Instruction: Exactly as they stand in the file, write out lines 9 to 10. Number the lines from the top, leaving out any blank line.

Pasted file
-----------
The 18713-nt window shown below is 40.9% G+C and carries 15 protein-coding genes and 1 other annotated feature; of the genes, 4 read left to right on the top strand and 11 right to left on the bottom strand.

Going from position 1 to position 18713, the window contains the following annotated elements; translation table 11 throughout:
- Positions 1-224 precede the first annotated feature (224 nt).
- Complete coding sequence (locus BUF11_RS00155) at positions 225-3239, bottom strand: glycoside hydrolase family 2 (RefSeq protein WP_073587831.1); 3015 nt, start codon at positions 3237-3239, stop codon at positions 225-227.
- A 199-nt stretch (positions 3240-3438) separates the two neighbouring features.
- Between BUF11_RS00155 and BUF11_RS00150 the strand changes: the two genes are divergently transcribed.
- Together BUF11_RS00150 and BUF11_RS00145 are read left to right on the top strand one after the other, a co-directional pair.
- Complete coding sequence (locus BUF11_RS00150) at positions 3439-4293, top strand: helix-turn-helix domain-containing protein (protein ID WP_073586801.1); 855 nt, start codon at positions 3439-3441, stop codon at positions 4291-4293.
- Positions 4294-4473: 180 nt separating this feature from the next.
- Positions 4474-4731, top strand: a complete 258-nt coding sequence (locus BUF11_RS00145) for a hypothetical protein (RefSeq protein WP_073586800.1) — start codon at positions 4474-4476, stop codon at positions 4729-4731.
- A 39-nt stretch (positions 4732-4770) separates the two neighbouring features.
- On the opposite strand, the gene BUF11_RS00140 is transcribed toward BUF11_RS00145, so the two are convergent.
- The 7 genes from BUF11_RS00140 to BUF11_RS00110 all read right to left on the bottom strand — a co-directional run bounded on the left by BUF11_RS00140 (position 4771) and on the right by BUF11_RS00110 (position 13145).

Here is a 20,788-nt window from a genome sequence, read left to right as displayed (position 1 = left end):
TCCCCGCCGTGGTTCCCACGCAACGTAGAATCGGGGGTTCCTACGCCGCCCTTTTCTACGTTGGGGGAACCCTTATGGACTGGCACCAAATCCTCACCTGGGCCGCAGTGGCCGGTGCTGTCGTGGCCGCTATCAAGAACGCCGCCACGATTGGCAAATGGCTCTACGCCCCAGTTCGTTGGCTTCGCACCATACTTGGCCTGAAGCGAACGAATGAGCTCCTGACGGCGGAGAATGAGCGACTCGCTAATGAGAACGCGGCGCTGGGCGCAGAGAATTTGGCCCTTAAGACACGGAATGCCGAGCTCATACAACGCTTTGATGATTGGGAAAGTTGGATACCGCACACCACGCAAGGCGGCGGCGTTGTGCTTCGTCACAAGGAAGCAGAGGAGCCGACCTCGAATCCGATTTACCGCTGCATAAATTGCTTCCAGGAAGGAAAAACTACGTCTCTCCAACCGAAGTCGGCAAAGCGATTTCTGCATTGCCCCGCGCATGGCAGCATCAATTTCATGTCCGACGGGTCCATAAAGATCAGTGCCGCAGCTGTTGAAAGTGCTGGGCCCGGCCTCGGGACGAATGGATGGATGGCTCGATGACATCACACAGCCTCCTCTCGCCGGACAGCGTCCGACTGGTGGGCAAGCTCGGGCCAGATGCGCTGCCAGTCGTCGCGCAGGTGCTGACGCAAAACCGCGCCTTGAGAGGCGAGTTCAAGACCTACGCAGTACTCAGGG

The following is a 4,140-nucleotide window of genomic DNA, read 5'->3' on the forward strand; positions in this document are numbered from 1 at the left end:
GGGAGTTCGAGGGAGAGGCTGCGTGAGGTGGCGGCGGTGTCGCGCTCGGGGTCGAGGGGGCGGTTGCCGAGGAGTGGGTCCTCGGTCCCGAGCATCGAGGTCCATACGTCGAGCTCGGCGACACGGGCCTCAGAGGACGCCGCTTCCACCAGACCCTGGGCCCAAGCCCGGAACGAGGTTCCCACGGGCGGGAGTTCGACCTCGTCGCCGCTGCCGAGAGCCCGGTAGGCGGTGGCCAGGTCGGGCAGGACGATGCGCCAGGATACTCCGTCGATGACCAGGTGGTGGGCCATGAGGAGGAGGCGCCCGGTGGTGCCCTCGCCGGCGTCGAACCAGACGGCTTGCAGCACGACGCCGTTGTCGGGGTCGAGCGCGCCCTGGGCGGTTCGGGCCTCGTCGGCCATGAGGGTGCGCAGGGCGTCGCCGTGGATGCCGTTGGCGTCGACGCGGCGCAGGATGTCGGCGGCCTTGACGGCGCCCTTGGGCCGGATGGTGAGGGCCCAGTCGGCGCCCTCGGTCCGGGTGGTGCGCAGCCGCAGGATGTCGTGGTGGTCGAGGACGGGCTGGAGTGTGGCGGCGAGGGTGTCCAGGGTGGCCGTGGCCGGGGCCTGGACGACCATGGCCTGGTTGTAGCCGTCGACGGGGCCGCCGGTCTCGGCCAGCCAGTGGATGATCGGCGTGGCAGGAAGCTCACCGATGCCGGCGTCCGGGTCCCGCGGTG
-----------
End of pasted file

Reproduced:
- Positions 4294-4473: 180 nt separating this feature from the next.
- Positions 4474-4731, top strand: a complete 258-nt coding sequence (locus BUF11_RS00145) for a hypothetical protein (RefSeq protein WP_073586800.1) — start codon at positions 4474-4476, stop codon at positions 4729-4731.